Heat by Roger Camp

Roger Camp
Charta Books (2008)
ISBN 9788881586783
Reviewed by April Sullivan for Reader Views (9/08)

A flash of skin, breasts, a hand, a mouth open in ecstasy; taboo images. We have all caught glimpses of the blocked transmission of adult films on cable television. Flipping by with the remote control, we think we see something. We flip back by again. Maybe we stop for a few minutes to find out what we can see, always looking over our shoulder to make sure no one walks in the room.

Roger Camp, a photographer from California, not only stopped on this channel, he hooked up his camera equipment and took still photographs.  He combined these photographs into “Heat.” As the author/artist says in the foreword  “…what intrigued me about the images was not their erotic content so much as how the distortion often created images of beauty and grotesquerie far more powerful than the original video.”

I picked up this book with the same feeling of excited curiosity as someone stopping on the distorted TV channel. What would I see? Would it be titillating and sexy? Maybe the first glance through the book was that way. But as I explored more, read the foreword by Roger Camp, read the essay by Fine Arts professor Bert Yarborough, and studied the fifty color photographs, my thoughts and feelings turned in a more analytical and observatory direction.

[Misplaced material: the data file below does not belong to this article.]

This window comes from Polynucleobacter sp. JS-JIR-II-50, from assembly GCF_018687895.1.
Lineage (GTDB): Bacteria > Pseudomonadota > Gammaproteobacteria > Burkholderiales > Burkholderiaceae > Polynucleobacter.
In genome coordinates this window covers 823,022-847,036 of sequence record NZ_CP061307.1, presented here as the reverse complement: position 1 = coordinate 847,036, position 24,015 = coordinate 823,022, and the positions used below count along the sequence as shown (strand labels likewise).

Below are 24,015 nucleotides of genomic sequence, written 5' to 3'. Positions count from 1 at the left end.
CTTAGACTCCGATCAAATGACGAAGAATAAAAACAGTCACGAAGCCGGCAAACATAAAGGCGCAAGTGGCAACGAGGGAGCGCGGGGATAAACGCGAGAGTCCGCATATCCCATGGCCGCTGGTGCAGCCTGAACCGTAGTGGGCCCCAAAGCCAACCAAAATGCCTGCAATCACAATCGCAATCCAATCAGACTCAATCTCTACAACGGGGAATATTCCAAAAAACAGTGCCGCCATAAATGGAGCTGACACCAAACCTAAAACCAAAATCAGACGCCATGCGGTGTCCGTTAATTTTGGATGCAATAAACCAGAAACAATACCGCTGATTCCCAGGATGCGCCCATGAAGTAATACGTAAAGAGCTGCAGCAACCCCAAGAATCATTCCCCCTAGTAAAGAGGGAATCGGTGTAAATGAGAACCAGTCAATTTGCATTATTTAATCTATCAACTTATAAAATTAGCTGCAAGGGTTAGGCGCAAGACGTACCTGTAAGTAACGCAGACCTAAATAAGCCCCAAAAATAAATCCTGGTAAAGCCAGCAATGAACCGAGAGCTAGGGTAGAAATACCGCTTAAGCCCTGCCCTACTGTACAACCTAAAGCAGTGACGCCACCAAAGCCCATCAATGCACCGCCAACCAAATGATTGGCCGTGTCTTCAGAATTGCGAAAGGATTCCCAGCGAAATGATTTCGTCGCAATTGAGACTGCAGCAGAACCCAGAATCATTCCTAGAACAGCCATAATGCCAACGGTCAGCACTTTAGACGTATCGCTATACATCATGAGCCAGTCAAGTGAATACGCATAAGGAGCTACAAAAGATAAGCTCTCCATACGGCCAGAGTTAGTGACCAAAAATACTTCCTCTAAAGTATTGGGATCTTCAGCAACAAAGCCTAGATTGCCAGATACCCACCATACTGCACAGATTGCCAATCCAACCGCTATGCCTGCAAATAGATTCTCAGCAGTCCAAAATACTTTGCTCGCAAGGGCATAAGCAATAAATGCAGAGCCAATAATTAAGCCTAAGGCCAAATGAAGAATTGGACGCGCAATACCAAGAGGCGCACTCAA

Roger Camp is not a dirty old man looking for an excuse to watch and exploit pornography. He is an accomplished artist who sees and photographs images of light, shape, and color. Swatches of blues, reds, and greens color the bodies. Wavy lines of distortion drag eyes, limbs, and breasts into odd shapes and angles. His images are sometimes beautiful, and sometimes disturbing. This is not because of the subject matter, but because of the way the subject matter has been captured.

“Heat” by Roger Camp is a book for any curious mind looking to be stimulated in more ways than one. The richly printed images, slick pages, and strong binding make this a valuable art book for your shelf. The taboo subject matter makes a bold statement and conversation starter. The artist’s intentions make this a book that you will pick up again and again, finding something new and interesting each time.

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